Open Doors: Creating Work Opportunities for All
The Open Doors Initiative provides employment opportunities to refugees, asylum seekers, young people, and people with a disability. At the Global Refugee Forum in 2019, employers willing to take part in the initiative pledged to offer opportunities, including training, apprenticeships, community support, and employment for people most in need in Ireland. Since then, there has been significant progress – despite the COVID-19 pandemic, the number of beneficiaries has increased by 300 per cent.
Thanks to the Open Doors Initiative:
- 41,870 people successfully completed an intervention led by a participant company, improving their employment prospects through the development or enhancement of new skills tailored to their market.
- 3,773 people have sustained paid (at minimum wage or better) and relevant employment.
- 42 people established a company (either self-employed, partnership, or limited entity) which is currently in either the start-up or trading phase.
- The company spent €1,702,110 to fund or support programmes and participation.
- 457 barriers (monetary, language, physical or virtual accessibility, etc.) were removed through actions by, or on behalf of, the company.
Jacqueline Nabbumba has been in Ireland for 3 years. Under the family reunification programme, she left Uganda in 2019 and joined her husband who has refugee status in Ireland. After struggling to get a job at first, she heard about the Open Doors Initiative through an employment office of the Irish Refugee Council. She has agreed to share her experience.
What was difficult about getting a job in Ireland at first?
The difficulty in securing an interview was the biggest challenge, in my opinion, which was attributed to the way my CV was. This had to be corrected. When I started getting interviews, I was asked if I had ever worked in Ireland. My answer was always no because I had never got an opportunity […]. I would get feedback that “your interview was good but we need someone with more experience in Ireland”.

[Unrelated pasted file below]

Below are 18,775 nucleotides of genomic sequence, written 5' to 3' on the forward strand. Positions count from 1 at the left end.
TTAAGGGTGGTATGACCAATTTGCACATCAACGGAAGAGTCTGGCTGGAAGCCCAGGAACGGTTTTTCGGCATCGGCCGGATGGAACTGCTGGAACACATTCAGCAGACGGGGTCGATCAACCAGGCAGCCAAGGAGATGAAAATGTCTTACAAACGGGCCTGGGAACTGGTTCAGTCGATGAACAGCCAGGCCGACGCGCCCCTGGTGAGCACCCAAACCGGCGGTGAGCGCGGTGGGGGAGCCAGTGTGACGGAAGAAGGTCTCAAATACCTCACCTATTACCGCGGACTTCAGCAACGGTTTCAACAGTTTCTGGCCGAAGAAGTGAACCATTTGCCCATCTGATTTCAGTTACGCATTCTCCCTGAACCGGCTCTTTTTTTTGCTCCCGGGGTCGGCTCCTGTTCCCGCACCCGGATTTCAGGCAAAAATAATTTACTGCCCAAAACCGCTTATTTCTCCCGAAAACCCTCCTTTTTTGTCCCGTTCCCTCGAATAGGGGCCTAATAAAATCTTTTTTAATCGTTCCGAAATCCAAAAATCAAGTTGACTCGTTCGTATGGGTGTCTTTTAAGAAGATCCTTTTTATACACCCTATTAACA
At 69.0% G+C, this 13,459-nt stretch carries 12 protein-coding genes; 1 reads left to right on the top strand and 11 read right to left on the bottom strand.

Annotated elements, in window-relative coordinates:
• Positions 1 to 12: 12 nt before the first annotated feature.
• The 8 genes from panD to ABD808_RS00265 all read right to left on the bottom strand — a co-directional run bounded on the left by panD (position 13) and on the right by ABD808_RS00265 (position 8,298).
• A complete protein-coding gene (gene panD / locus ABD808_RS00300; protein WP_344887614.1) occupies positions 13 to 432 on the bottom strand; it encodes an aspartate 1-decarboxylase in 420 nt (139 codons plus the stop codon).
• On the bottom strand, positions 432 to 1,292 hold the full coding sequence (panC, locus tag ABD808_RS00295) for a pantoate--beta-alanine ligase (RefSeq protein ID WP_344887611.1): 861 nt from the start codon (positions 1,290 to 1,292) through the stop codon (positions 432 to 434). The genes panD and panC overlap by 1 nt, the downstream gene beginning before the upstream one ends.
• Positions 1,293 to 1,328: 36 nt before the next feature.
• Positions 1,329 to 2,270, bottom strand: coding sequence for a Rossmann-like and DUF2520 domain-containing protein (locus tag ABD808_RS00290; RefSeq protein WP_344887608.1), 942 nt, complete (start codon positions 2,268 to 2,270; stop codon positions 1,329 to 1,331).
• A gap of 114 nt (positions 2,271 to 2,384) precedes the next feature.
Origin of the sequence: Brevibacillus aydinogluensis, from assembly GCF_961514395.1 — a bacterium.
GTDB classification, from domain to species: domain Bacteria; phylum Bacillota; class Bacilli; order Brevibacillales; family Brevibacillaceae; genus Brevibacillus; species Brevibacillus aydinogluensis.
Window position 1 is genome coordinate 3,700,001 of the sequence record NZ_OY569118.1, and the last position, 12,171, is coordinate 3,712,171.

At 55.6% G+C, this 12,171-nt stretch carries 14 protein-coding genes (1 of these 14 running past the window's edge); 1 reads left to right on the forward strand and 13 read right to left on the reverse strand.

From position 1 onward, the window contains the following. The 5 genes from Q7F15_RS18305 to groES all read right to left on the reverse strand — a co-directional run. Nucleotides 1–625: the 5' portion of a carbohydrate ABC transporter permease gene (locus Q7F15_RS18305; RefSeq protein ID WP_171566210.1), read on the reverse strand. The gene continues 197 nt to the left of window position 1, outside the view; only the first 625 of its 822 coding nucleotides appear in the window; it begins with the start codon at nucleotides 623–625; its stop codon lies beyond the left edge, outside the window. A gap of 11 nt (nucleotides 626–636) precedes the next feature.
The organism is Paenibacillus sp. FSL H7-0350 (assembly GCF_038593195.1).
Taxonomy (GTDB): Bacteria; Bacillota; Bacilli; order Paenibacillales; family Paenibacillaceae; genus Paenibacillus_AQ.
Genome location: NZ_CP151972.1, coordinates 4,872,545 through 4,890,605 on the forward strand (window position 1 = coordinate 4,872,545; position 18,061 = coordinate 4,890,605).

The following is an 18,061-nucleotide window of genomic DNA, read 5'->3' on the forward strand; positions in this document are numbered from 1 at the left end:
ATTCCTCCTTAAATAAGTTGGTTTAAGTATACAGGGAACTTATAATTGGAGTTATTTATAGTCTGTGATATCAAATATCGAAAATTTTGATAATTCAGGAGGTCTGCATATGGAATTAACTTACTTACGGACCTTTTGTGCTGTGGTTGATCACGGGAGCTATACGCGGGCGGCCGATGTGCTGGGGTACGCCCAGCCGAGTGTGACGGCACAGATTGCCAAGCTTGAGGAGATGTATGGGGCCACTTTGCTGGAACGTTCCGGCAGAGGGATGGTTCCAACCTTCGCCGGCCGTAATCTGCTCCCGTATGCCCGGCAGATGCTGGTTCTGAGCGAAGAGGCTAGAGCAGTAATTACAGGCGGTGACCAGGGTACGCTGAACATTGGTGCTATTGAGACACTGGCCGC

How has this programme helped you since you started? Is there an achievement that you are most proud of?
I got an opportunity to work with William Fry, one of the biggest law firms in Ireland. It was for a period of two months, but created an impact on my resume and [I am] forever grateful for this placement. It gave me a feel of what is done in Irish corporate offices/environment because before that, I was always asked if I have ever worked in office in Ireland during my interviews, so now I proudly answer this question.
The other thing is the mentorship programme with Open Doors. It was a programme every fortnight that I always looked forward to. It prepared me physically and emotionally in my new career path – preparation of my CV, mock interviews, recommendations, referrals, Google Excel lessons, and many more activities [that] my mentor used to create for me.
What comes next for you?
I am currently doing my FE-1 exams. I hope to progress in my legal career. (Editor’s note: FE-1 is the entrance exam to the law society of Ireland.). I plan to proceed with training as a solicitor. As an advocate of human rights, I hope to continue using the skills and expertise attained as a solicitor in Ireland.
In the long term, I plan to become a judge. I would like to take on leadership responsibilities because of my desire to serve people.
Is there anything else you would like to share with us?
I want to extend my sincere gratitude to the Open Doors Initiative for the opportunity they gave to me. Not only did they give an opportunity, but also continued to follow up of how I am progressing with my career. I am always happy that I am not alone in the next step because I get advice of every step I am about to take in my career path.
Open Doors Initiative has the ambition of scaling up the program to include more Irish companies, and NGOs working in this area to further help people like Jaqueline and make a real impact. Find out more and get involved by visiting their website.